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Source : Wikimedia Commons
February 1, 2021
Author : Patty Rodriguez
While single-family residential home construction is expected to rise modestly in 2021, other major construction sectors in the commercial sphere like retail, hotels, sports centers and restaurants are expected to continue suffering.
“Office, lodging and shopping center segments appear especially vulnerable,” Associated Builders and Contractors (ABC) chief economist Anirban Basu said in a press release, though there may be some relief for contractors retrofitting hotels and offices to accommodate social distancing needs.
“Many industry stakeholders and other Americans turn their eyes to Washington in the hope that a meaningful infrastructure package is forthcoming,” he added.
“The near-term outlook for nonresidential construction is not especially optimistic,” Basu said, adding “Investment in structures was up just 3 percent on an annualized basis during 2020’s final quarter after declining by 33.6 percent and 17.4 percent in the year’s second and third quarters, respectively.”
Another index by the American Institute of Architects says “construction activity in 2021 is projected to be weak.”
In the commercial sector, “This year, the steepest declines are expected to come from office buildings (down over 9 percent), hotels (down 20 percent), and amusement and recreation (down almost 13 percent). Healthcare and public safety are the only major sectors that are slated to produce gains this year,” according to the report.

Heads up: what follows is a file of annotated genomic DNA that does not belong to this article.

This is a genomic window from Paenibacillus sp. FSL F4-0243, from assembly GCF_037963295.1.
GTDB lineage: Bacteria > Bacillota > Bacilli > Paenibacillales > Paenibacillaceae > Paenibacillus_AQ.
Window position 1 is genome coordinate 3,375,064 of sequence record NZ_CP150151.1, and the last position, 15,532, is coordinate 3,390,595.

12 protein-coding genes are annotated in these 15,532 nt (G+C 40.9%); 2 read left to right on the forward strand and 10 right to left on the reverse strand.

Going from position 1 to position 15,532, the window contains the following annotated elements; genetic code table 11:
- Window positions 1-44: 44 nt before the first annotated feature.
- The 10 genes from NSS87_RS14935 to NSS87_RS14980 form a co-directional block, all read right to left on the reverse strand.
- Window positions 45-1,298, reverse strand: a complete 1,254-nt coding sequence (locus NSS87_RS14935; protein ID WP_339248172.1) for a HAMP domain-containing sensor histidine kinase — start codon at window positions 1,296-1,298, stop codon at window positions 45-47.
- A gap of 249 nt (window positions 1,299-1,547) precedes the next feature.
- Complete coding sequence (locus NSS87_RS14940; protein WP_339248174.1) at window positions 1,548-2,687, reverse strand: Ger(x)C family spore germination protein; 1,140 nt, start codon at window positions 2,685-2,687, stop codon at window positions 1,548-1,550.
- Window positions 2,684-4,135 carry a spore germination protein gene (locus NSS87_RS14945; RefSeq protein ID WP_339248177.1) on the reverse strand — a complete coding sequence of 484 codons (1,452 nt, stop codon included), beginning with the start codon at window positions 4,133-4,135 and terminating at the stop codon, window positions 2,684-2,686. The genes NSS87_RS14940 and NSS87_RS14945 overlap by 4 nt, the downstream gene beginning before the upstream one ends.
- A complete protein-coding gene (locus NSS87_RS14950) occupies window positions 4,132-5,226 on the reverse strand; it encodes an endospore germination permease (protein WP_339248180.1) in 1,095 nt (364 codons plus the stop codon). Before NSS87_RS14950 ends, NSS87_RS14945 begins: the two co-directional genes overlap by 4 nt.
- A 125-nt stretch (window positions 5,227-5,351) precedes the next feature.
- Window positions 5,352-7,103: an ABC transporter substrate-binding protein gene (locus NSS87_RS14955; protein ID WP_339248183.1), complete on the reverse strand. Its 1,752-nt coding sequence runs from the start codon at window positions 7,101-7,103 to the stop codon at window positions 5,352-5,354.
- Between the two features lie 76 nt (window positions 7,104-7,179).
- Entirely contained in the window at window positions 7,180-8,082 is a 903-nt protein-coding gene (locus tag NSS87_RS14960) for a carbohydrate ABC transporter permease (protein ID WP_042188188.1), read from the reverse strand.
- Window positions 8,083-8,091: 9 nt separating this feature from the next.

Analysts from multiple organizations are pinning their hopes on yet another stimulus package and a widespread vaccine rollout by mid-2021 so construction workers can get back to work.
Forecasts for 2021 by Dodge Data & Analytics are similarly dismal, according to chief economist Richard Branch. With a 14 percent of decline in the dollar value of construction starts in 2020, a rebound of just 4 percent is expected in 2021. That’s an increase of just $33 million.
According to Dodge, residential starts are expected to rise 5 percent, with single-family housing starts specifically rising at 7 percent. While commercial sector construction is also expected to rise 5 percent, it saw far more significant drops in 2020, at a rate of 23 percent compared to the mere 2 percent drop in residential construction in 2020.
“While the recovery is underway, the road to full recovery will be long and fraught with potential potholes,” Branch said in the press release.
Photo via Wikimedia Commons.
Category : Contractor Trades Coronavirus Pandemic Economic Stimulus Federal Government Market Watch